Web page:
Four ways to execute a shell script

shebang script explainedIf you need to execute a shell script and can’t get your head around the conflicting information out there, I’ll try to clear things up. There are quite a few ways to execute a shell script and each has its pros and cons. If you are coming from a Windows environment where the file extension dictates how we handle the file, then try not to think like this. A script can have no extension but still be run. So, let’s take a look at our four ways to execute a shell script.


Execute shell script by calling the filename (Method 1)

This method simply changes into the script’s containing directory and calls the script’s file name to execute it.

We can change into the directory first


and then call the script thus:


Now, my preferred method is to consolidate these 2 lines into 1 , calling it from any directory by simply adding the full path to the file:


If you have the shebang at the start of this script, then it will be executed by using the command interpreter that is specified directly after it.

Execute shell script by specifying an interpreter (Method 2)

You can also run a shell script by specifying the interpreter. You do this by adding the preferred interpreter within the command thus:

Execute the script using the bash interpreter


Execute the script using the sh interpreter


There are usually several interpreters available such as bash, sh,  csh, ksh and more.  Note that if you use a different interpreter in the shebang, this will be overridden by the one you specify.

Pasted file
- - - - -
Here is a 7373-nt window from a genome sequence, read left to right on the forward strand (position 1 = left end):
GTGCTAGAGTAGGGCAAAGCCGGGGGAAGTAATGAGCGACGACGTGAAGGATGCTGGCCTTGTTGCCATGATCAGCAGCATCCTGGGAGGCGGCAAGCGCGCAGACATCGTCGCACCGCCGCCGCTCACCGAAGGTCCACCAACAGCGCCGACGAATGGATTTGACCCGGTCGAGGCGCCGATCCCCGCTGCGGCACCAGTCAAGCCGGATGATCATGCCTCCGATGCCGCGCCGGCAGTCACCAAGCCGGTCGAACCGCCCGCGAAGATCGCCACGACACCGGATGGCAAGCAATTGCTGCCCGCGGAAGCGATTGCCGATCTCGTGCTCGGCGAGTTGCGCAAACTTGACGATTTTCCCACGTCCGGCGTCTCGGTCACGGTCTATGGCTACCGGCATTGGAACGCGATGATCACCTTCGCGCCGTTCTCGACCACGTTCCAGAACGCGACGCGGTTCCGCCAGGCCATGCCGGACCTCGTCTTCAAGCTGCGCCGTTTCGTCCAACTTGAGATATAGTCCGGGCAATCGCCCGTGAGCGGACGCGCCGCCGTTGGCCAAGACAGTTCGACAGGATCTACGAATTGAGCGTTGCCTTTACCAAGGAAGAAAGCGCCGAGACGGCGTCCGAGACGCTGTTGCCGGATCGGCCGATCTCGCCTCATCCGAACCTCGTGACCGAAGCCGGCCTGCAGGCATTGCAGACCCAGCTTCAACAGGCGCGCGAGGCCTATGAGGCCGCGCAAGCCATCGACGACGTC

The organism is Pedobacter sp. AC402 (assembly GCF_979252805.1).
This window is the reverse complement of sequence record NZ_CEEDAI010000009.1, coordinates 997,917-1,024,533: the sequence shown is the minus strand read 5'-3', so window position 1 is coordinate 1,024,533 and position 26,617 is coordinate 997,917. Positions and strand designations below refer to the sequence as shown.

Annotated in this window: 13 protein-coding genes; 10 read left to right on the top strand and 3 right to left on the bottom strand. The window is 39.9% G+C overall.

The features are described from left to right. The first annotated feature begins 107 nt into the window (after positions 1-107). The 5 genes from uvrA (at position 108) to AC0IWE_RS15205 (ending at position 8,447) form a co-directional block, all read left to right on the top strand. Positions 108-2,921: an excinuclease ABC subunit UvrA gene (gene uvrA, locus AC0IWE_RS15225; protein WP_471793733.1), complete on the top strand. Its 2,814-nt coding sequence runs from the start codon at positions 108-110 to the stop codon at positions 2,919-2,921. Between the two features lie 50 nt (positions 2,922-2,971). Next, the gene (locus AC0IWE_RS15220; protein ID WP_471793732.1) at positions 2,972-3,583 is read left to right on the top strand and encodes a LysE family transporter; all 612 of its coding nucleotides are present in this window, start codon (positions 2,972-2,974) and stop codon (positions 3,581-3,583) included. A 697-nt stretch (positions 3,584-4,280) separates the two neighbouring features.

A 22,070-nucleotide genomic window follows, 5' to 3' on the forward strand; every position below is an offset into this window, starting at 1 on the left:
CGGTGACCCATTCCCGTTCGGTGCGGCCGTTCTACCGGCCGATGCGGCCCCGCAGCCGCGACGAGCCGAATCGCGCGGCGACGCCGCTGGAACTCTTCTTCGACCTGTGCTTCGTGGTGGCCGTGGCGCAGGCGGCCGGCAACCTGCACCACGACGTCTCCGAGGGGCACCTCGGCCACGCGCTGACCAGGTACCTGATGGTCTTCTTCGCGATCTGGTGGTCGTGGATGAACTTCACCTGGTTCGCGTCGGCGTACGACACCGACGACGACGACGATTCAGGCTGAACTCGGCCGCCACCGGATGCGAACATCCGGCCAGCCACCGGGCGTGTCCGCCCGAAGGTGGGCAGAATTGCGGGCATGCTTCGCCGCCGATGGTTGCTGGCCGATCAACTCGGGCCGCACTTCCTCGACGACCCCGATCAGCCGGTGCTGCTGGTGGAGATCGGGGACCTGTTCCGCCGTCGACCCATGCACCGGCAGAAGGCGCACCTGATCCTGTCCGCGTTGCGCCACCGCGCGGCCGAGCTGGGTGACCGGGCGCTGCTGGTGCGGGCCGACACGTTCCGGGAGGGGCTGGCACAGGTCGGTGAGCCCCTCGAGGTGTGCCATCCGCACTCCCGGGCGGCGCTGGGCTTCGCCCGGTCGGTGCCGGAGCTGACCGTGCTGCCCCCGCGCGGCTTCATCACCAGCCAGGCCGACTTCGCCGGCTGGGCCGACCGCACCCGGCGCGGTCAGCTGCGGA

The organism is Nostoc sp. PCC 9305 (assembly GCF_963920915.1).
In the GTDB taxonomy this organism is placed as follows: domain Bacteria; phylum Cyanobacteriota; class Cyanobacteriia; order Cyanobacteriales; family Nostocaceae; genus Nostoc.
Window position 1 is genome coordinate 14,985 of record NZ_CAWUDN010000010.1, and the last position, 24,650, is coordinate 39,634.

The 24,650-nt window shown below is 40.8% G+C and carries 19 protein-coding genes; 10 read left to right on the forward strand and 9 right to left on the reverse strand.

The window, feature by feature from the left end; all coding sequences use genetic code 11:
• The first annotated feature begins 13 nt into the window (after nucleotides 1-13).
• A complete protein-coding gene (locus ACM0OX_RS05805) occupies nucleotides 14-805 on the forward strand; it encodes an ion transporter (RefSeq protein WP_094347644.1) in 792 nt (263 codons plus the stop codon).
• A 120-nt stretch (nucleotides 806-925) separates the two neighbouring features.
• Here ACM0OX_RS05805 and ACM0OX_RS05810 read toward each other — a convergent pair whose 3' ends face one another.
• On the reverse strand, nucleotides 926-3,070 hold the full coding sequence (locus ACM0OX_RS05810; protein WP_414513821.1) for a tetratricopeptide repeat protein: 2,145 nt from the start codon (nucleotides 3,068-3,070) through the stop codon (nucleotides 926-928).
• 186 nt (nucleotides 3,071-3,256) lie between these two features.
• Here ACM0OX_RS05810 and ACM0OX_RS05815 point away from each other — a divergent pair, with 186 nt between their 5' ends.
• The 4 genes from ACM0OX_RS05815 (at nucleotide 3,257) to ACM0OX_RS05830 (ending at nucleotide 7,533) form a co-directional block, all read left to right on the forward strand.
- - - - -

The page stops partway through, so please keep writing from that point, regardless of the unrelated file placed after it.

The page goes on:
Execute shell script with . ./ (Method 3)

If you execute the shell script by using . ./ (aka ‘dot space dot slash’), it will not fork a sub shell and you’ll see it executed in the current shell.


Why do this? Well it’s normally used after we have changed something in the .bashrc or .bash_profile. Using this method of execution we won’t need to logout and login again.

Execute shell script with source command (Method 4)

source is a bash shell built-in command that executes the contents of the file, which is passed as argument, in the current shell. It has a synonym that you can use which is the dot or period (.)

This can replace the ‘dot space dot slash’ method.


A word of warning here though because ./ and source are not quite the same.

./myscript runs myscript as an executable file in a new shell
source myscript reads and executes commands in the current shell environment

To help further, ./myscript is not the same as . myscript, but . myscript is exactly the same as source myscript


Do you have a preferred method for executing shell scripts and if so, why? Let me know below.

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